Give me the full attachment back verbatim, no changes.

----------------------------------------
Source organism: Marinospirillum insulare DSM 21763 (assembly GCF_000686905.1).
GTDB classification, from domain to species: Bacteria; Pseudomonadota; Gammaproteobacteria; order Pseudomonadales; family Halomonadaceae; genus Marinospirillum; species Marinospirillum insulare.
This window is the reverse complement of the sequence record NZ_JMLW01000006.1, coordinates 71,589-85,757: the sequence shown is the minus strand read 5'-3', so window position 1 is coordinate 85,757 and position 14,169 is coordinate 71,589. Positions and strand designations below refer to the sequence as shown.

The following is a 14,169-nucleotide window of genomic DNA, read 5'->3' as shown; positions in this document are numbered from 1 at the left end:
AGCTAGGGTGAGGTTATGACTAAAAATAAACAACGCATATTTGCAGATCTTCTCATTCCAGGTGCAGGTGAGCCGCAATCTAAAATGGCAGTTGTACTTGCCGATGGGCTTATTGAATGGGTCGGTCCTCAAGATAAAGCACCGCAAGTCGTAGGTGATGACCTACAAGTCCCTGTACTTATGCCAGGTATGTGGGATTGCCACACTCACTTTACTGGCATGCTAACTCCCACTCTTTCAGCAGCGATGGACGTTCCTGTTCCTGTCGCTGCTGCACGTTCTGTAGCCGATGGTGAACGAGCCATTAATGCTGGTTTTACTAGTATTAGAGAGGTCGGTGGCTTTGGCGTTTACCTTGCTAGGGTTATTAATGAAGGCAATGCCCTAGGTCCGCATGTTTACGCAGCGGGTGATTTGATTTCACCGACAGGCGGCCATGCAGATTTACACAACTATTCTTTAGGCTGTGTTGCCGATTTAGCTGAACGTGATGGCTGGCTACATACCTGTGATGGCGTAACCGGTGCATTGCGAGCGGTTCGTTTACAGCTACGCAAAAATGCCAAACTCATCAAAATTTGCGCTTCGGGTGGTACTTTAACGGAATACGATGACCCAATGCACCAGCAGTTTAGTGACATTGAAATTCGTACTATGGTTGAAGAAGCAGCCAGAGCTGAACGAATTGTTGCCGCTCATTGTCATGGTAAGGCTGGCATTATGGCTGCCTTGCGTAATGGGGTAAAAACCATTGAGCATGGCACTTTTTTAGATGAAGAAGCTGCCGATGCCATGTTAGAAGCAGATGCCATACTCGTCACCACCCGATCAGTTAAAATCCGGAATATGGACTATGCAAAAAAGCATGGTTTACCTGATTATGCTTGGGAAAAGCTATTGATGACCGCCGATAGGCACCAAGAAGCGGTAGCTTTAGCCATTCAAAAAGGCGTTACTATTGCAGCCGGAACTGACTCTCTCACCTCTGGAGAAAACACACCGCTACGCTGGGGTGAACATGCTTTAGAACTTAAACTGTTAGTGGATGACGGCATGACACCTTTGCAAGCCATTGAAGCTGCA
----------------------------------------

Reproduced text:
Source organism: Marinospirillum insulare DSM 21763 (assembly GCF_000686905.1).
GTDB classification, from domain to species: Bacteria; Pseudomonadota; Gammaproteobacteria; order Pseudomonadales; family Halomonadaceae; genus Marinospirillum; species Marinospirillum insulare.
This window is the reverse complement of the sequence record NZ_JMLW01000006.1, coordinates 71,589-85,757: the sequence shown is the minus strand read 5'-3', so window position 1 is coordinate 85,757 and position 14,169 is coordinate 71,589. Positions and strand designations below refer to the sequence as shown.

The following is a 14,169-nucleotide window of genomic DNA, read 5'->3' as shown; positions in this document are numbered from 1 at the left end:
AGCTAGGGTGAGGTTATGACTAAAAATAAACAACGCATATTTGCAGATCTTCTCATTCCAGGTGCAGGTGAGCCGCAATCTAAAATGGCAGTTGTACTTGCCGATGGGCTTATTGAATGGGTCGGTCCTCAAGATAAAGCACCGCAAGTCGTAGGTGATGACCTACAAGTCCCTGTACTTATGCCAGGTATGTGGGATTGCCACACTCACTTTACTGGCATGCTAACTCCCACTCTTTCAGCAGCGATGGACGTTCCTGTTCCTGTCGCTGCTGCACGTTCTGTAGCCGATGGTGAACGAGCCATTAATGCTGGTTTTACTAGTATTAGAGAGGTCGGTGGCTTTGGCGTTTACCTTGCTAGGGTTATTAATGAAGGCAATGCCCTAGGTCCGCATGTTTACGCAGCGGGTGATTTGATTTCACCGACAGGCGGCCATGCAGATTTACACAACTATTCTTTAGGCTGTGTTGCCGATTTAGCTGAACGTGATGGCTGGCTACATACCTGTGATGGCGTAACCGGTGCATTGCGAGCGGTTCGTTTACAGCTACGCAAAAATGCCAAACTCATCAAAATTTGCGCTTCGGGTGGTACTTTAACGGAATACGATGACCCAATGCACCAGCAGTTTAGTGACATTGAAATTCGTACTATGGTTGAAGAAGCAGCCAGAGCTGAACGAATTGTTGCCGCTCATTGTCATGGTAAGGCTGGCATTATGGCTGCCTTGCGTAATGGGGTAAAAACCATTGAGCATGGCACTTTTTTAGATGAAGAAGCTGCCGATGCCATGTTAGAAGCAGATGCCATACTCGTCACCACCCGATCAGTTAAAATCCGGAATATGGACTATGCAAAAAAGCATGGTTTACCTGATTATGCTTGGGAAAAGCTATTGATGACCGCCGATAGGCACCAAGAAGCGGTAGCTTTAGCCATTCAAAAAGGCGTTACTATTGCAGCCGGAACTGACTCTCTCACCTCTGGAGAAAACACACCGCTACGCTGGGGTGAACATGCTTTAGAACTTAAACTGTTAGTGGATGACGGCATGACACCTTTGCAAGCCATTGAAGCTGCA